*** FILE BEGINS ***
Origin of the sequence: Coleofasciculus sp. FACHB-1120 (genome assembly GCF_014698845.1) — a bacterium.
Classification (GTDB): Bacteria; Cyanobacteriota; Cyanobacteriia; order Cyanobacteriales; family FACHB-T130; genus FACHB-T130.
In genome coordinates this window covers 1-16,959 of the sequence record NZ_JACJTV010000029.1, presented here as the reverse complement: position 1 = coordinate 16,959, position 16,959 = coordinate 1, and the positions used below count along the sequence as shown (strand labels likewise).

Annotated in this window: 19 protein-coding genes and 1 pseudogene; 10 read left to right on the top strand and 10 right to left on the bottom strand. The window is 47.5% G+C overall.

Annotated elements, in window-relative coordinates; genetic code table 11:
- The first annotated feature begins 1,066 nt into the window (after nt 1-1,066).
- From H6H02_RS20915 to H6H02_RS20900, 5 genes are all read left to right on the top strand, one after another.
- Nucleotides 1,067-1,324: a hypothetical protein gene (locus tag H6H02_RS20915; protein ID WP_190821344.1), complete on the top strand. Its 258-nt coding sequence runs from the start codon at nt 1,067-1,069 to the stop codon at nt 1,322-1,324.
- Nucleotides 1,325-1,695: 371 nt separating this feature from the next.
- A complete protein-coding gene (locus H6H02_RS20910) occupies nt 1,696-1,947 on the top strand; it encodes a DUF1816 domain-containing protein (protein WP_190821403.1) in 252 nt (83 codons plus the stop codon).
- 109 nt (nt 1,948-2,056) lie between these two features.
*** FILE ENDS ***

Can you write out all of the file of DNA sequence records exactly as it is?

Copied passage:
Origin of the sequence: Coleofasciculus sp. FACHB-1120 (genome assembly GCF_014698845.1) — a bacterium.
Classification (GTDB): Bacteria; Cyanobacteriota; Cyanobacteriia; order Cyanobacteriales; family FACHB-T130; genus FACHB-T130.
In genome coordinates this window covers 1-16,959 of the sequence record NZ_JACJTV010000029.1, presented here as the reverse complement: position 1 = coordinate 16,959, position 16,959 = coordinate 1, and the positions used below count along the sequence as shown (strand labels likewise).

Annotated in this window: 19 protein-coding genes and 1 pseudogene; 10 read left to right on the top strand and 10 right to left on the bottom strand. The window is 47.5% G+C overall.

Annotated elements, in window-relative coordinates; genetic code table 11:
- The first annotated feature begins 1,066 nt into the window (after nt 1-1,066).
- From H6H02_RS20915 to H6H02_RS20900, 5 genes are all read left to right on the top strand, one after another.
- Nucleotides 1,067-1,324: a hypothetical protein gene (locus tag H6H02_RS20915; protein ID WP_190821344.1), complete on the top strand. Its 258-nt coding sequence runs from the start codon at nt 1,067-1,069 to the stop codon at nt 1,322-1,324.
- Nucleotides 1,325-1,695: 371 nt separating this feature from the next.
- A complete protein-coding gene (locus H6H02_RS20910) occupies nt 1,696-1,947 on the top strand; it encodes a DUF1816 domain-containing protein (protein WP_190821403.1) in 252 nt (83 codons plus the stop codon).
- 109 nt (nt 1,948-2,056) lie between these two features.